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U.K. Parliament Votes Down May's Brexit Deal
Topic of the day
British lawmakers rejected Prime Minister Theresa May's Brexit divorce deal for a second time, making a delay in the U.K.'s scheduled March 29 departure from the European Union all but inevitable and intensifying political turmoil and business uncertainty. The deal was meant to set the terms of the end of the U.K.'s decadeslong membership in the EU and its separation from a bloc that represents half of all British trade. Mrs. May's defeat makes it likely that Parliament will force the government to delay Brexit beyond the end of the month to allow for further negotiations. Mrs. May could now seek further concessions to her bill from the EU. However, a delayed departure increases the chances for a range of other outcomes, including another referendum over the U.K.'s membership in the EU or a general election. Alternatively, Mrs. May could try to seek a different path to a majority vote by pursuing a closer relationship with the EU than she has spelled out so far, for example by seeking to stay inside the bloc's common market or its customs union. The next step is for British lawmakers to vote Wednesday on whether to rule out leaving the bloc on March 29 without a deal, an outcome that would cause likely widespread disruption to travel and trade. A subsequent vote, likely on Thursday, will decide whether to postpone the scheduled departure date to allow for further negotiations. Both proposals are expected to pass.
The SMI closed down 0.1 percent on 9,332 points Tuesday, with investors focused on the Brexit vote in the UK Parliament Tuesday evening. Despite late concessions granted by the EU, the deal was expected to be rejected yet again, triggering further votes and making a deferral of the UK exit more likely. Company news was again thin on the ground. Online chemist Zur Rose surged 5.1 percent on the news of its takeover of French marketplace Doctipharma from the Lagardere group, which it said will give it a strong market position already on market entry. Zur Rose plans to integrate Doctipharma into its subsidiary Promofarma in the coming months, thus generating synergies. Temping group Adecco rose 0.3 percent after German competitor Amadeus Fire released good figures and British competitor Staffline Group had surged 28.4 percent on resuming trading after reaching an agreement with UK tax authorities following accusations of underpaying workers and confirming its outlook.
The Stoxx Europe 600 Index finished down 0.22 point, or 0.06% to 373.25, and now is down four of the past five trading days. The index now is off 9.86% from its record close of 414.06 hit April 15, 2015. The DAX was down 19.31 points, or 0.17% 11524.17 and now is down four of the past five trading days. The FTSE 100 Index was up 20.53 points, or 0.29%, to 7151.15. It is now up for two consecutive trading days. The CAC-40 Index was up 4.29 points, or 0.08%, to 5270.25.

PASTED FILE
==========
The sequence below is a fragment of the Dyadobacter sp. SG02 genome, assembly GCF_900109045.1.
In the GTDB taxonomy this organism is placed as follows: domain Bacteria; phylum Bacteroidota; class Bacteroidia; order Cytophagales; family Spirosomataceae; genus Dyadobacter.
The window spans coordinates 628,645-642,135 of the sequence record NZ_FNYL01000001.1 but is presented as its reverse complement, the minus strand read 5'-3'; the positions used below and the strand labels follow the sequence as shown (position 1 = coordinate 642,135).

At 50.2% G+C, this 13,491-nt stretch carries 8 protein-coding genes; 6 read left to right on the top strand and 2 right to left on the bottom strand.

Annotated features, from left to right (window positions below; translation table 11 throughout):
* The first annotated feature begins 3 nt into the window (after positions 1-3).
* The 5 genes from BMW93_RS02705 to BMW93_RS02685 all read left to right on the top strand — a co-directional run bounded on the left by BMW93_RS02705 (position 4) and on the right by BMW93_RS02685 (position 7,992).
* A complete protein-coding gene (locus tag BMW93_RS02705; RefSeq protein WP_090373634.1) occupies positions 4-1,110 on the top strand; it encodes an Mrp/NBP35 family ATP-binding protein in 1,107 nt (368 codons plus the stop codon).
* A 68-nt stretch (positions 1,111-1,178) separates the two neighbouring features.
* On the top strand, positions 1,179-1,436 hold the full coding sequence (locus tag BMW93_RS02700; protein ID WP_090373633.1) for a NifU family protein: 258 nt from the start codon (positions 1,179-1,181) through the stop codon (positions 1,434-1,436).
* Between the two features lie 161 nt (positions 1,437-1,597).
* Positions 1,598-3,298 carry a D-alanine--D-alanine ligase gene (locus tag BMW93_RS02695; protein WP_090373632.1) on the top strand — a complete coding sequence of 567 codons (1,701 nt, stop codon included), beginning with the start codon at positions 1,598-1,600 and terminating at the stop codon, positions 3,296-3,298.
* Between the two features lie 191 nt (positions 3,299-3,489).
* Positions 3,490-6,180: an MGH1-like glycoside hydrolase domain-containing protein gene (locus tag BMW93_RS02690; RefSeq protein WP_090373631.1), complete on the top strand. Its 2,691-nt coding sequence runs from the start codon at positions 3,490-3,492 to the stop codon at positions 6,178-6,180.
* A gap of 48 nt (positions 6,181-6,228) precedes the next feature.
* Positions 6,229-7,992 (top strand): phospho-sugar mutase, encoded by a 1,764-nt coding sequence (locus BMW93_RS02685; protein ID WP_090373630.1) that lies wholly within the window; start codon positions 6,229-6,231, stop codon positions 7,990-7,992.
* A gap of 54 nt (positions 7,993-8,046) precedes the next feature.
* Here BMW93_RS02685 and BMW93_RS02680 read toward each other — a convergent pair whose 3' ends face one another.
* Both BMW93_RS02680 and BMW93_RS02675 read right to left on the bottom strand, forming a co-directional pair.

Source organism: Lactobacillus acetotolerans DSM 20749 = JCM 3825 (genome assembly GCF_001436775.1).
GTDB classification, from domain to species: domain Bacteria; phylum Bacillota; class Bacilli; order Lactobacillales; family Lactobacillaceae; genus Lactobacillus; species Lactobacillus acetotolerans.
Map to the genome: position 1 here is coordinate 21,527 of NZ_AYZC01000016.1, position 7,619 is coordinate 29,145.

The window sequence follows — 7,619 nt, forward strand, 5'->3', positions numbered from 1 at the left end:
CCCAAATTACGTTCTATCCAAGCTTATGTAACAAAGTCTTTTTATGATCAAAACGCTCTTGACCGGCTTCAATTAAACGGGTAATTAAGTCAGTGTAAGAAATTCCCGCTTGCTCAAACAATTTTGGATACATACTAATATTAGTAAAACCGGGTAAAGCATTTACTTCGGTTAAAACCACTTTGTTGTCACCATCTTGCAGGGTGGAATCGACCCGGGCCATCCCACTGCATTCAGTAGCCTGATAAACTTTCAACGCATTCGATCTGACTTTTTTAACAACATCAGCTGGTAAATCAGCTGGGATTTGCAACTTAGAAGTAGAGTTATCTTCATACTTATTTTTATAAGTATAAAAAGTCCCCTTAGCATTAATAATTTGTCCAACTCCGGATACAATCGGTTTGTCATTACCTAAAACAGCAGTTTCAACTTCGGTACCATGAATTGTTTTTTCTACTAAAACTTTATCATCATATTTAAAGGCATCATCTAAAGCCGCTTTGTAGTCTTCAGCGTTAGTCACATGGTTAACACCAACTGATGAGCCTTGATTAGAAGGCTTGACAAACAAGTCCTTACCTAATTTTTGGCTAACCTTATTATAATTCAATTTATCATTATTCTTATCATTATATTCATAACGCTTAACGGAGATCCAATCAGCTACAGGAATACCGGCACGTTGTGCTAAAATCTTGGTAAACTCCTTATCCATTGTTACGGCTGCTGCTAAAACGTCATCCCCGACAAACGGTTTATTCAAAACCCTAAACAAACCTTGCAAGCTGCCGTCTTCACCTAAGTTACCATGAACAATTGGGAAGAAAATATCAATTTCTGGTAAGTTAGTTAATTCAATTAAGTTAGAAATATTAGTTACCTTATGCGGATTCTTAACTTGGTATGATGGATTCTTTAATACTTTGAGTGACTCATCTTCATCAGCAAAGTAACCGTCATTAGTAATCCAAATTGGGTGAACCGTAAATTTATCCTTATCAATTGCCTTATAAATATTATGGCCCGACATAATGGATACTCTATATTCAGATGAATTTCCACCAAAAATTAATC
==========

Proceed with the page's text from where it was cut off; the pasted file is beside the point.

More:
The S&P 500 edged higher intraday, led by shares of technology and energy companies, after investors got further evidence that inflation remains steady. The broad index opened higher after new data confirmed that inflationary pressures remain tame, giving some investors a reassuring sign that the Federal Reserve will continue to hold off on further interest-rate increases for now. Although most major indexes registered modest advances in midday trading, a run-up in energy stocks alongside higher oil prices, as well as ongoing strength from fast-growing tech companies, helped extend the S&P 500's second consecutive day of gains. Still, gains were tepid, a sign of investors' caution after the S&P 500 and other major indexes suffered their worst week of the year last week. With events like another crucial Brexit vote scheduled for later in the day, money managers said they are bracing for another bout of volatility.
Asian shares were lower amid continuing global uncertainties that weighed on stocks as some traders took profits from a rally earlier in the week. Among individual stocks, SoftBank and Toyota fell in Tokyo trading. AAC and Geely Automotive slid in Hong Kong, while Samsung dropped in Korea. Energy stocks such as Beach Energy and Woodside Petroleum slipped in Australia.
U.S. government bond prices rose intraday after a key measure of inflation rose less than forecast, bolstering the argument for the Federal Reserve to remain on hold. The yield on the benchmark 10-year Treasury note fell to a recent 2.627%, according to Tradeweb, from 2.643% Monday.
Warburg raises Fuchs Petrolub target to 37,10 (36,80) EUR - Hold
Barclays upgrades Saint-Gobain to Overweight (Equalw.) – Target 40 EUR
UBS raises Evonik target to 23 (21) EUR - Sell
Berenberg downgrades Ahold Delhaize target to 17,70 (18,20) EUR
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